JACKSONVILLE, Fla. – A Public Opinion Research Lab at the University of North Florida poll of likely voters released Monday finds Andrew Gillum in the lead for the upcoming gubernatorial election in Florida, with Ron DeSantis close behind.
The poll shows that 47 percent of respondents plan to vote for Gillum, the Democratic candidate in the upcoming election for Florida governor, while 43 percent plan to vote for the Republican candidate, DeSantis.
Of those likely voters, 10 percent are still undecided. Among Democrats, 85 percent indicate they plan to vote for Gillum, 6 percent for DeSantis and 9 percent don’t know how they’ll cast their vote. Eleven percent of Republican likely voters say they will vote for Gillum, while 81 percent indicate they’ll vote for DeSantis; 8 percent don’t know.
Dr. Michael Binder, faculty director of the Public Opinion Research Lab at UNF, said it shouldn't surprise anyone that the poll shows Gillum has a slim lead.
"He's up by 4 points in our poll, and there have been some other polls that had him, you know, in that margin," Binder said. "I haven't seen anything that has had DeSantis ahead. And while this is still a close race, believe it or not, the election is six weeks away. It's still early in the race, so a lot can happen in the next few weeks."
Binder said, when the numbers close, campaigns cannot afford to relax.
"Any candidate who looks at a 4-point lead in a poll and thinks they're safe is crazy and, probably, is not going to get elected," he said. "You saw this with Gillum when he ran his primary race. He was nose-to-the-grindstone the whole way out. I think it paid off and ultimately got him to victory."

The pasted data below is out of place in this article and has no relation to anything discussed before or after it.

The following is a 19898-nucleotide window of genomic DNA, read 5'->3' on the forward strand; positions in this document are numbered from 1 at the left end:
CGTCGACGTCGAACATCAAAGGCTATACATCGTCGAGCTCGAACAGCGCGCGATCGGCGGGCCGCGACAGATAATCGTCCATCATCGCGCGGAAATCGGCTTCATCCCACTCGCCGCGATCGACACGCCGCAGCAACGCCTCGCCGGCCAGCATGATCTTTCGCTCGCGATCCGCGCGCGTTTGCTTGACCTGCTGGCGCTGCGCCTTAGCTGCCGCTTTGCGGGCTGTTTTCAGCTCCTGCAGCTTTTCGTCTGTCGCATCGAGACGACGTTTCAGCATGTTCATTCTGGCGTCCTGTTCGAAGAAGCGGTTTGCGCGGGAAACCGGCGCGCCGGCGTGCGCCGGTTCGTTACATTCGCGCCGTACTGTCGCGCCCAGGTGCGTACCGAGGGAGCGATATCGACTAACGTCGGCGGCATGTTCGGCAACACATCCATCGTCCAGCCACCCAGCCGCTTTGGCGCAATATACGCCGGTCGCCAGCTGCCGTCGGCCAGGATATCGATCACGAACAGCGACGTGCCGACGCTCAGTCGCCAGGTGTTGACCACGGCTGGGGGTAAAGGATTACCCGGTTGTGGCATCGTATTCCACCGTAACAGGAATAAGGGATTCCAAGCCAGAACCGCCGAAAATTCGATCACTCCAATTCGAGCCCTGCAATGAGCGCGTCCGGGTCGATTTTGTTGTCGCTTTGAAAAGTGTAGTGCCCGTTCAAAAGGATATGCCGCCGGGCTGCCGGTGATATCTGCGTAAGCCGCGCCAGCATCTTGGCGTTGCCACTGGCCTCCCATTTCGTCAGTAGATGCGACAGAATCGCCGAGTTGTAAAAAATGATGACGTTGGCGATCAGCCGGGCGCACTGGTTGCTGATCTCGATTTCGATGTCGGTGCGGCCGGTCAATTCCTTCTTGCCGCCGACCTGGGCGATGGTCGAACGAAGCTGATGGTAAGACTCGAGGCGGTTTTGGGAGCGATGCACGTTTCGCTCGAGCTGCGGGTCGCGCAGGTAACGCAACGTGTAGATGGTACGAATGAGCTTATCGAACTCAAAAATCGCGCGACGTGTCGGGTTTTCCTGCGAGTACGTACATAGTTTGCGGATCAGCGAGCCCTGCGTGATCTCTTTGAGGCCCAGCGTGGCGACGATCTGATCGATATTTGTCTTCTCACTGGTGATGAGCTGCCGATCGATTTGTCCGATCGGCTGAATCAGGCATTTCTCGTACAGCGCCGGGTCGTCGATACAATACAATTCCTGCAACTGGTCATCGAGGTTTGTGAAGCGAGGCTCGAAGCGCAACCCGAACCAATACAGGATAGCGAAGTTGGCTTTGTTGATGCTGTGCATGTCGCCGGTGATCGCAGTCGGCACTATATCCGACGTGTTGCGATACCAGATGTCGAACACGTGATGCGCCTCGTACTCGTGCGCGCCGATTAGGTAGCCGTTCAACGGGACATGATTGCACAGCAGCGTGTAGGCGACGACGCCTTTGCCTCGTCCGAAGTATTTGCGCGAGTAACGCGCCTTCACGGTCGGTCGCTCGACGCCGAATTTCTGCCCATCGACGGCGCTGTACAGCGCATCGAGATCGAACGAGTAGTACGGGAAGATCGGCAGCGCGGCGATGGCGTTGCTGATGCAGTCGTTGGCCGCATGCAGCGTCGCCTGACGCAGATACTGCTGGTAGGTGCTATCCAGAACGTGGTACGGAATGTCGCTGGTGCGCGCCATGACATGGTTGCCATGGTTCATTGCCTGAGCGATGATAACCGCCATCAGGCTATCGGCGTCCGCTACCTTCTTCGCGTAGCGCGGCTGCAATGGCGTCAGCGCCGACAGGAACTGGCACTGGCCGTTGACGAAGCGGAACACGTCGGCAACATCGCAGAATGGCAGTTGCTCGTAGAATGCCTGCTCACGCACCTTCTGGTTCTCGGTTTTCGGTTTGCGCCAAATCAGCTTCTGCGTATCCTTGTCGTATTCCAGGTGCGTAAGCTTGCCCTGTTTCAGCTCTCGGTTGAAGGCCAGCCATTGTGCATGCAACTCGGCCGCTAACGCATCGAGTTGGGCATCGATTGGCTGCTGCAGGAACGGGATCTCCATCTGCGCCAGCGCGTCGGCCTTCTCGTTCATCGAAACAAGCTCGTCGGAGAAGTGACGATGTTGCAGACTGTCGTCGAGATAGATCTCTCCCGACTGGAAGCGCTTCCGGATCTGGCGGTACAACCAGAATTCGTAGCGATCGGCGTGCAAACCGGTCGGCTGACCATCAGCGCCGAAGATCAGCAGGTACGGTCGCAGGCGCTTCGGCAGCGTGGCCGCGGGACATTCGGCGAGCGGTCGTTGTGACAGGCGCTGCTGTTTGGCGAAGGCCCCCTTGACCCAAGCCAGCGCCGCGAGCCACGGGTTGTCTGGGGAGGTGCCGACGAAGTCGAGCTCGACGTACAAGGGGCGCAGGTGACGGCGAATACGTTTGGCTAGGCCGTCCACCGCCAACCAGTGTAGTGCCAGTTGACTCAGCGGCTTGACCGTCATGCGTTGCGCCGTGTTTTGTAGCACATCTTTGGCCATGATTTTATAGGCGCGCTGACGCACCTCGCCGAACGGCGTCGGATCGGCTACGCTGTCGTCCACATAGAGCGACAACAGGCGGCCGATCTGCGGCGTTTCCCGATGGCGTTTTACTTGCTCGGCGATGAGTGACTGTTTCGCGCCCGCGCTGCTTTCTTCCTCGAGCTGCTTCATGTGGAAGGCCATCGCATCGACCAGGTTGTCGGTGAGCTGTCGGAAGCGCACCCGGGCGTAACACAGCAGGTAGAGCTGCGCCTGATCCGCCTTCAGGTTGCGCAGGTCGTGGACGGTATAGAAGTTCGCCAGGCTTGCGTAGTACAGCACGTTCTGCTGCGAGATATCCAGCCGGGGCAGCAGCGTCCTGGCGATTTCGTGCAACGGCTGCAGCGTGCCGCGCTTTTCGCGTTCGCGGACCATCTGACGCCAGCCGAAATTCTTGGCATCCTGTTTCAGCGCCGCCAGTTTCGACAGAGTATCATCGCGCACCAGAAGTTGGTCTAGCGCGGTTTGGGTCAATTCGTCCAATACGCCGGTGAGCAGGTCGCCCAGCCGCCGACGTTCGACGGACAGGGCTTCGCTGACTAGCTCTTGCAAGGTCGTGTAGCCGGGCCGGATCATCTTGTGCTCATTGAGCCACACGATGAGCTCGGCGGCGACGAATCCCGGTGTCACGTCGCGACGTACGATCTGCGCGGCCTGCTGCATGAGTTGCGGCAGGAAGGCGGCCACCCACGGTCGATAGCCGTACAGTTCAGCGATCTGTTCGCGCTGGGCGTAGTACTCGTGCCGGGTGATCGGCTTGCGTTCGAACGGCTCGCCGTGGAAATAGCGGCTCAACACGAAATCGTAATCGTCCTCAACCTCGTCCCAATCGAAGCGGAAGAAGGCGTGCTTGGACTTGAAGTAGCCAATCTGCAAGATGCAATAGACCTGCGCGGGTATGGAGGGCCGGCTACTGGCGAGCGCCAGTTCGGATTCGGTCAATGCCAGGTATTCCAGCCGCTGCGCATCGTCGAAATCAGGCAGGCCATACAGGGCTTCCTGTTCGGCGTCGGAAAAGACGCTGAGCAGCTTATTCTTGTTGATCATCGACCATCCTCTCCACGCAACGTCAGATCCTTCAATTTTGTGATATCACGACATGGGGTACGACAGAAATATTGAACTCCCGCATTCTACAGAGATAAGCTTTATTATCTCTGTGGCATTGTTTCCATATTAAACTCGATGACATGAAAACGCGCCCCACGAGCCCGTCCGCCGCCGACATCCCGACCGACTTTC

The same poll found Sen. Bill Nelson locked in a dead heat with Gov. Rick Scott in the upcoming Senate election for the state of Florida.
Asked who they would vote for in the Senate race if the election were held today, 45 percent of likely voters indicated they would vote for Nelson, the Democratic candidate, 45 percent would vote for Scott, the Republican, and 8 percent didn’t know. Of Democratic likely voters, 78 percent claim they will vote for Nelson, while 9 percent for Scott; 13 percent don’t know. Among Republican respondents, 12 percent say they will vote for Nelson, 83 percent for Scott and 4 percent don’t know.
"If you look back at polling six months or a year ago, people had Nelson ahead, typically. I think Nelson hasn't done a lot of campaigning. Rick Scott has been on the airwaves all the time," Binder said.
Additionally, the poll reveals that respondents show high support for restoring felon voting rights. When asked whether they would vote “yes” or “no” on a proposition to restore the voting rights of Floridians with felony convictions, 71 percent of likely voters claimed they would vote “yes” on the proposition, with 21 percent voting “no.” Only 8 percent didn’t know how they would vote. Regarding race, 82 percent of African-American respondents indicated they would vote “yes” on the amendment, while 69 percent of white respondents and 65 percent of Hispanic respondents claimed they would vote “yes” on the proposition.
For details about the methodology of the survey and additional cross tabulations by partisanship, sex, education, race and age, visit www.UNF.edu/coas/porl.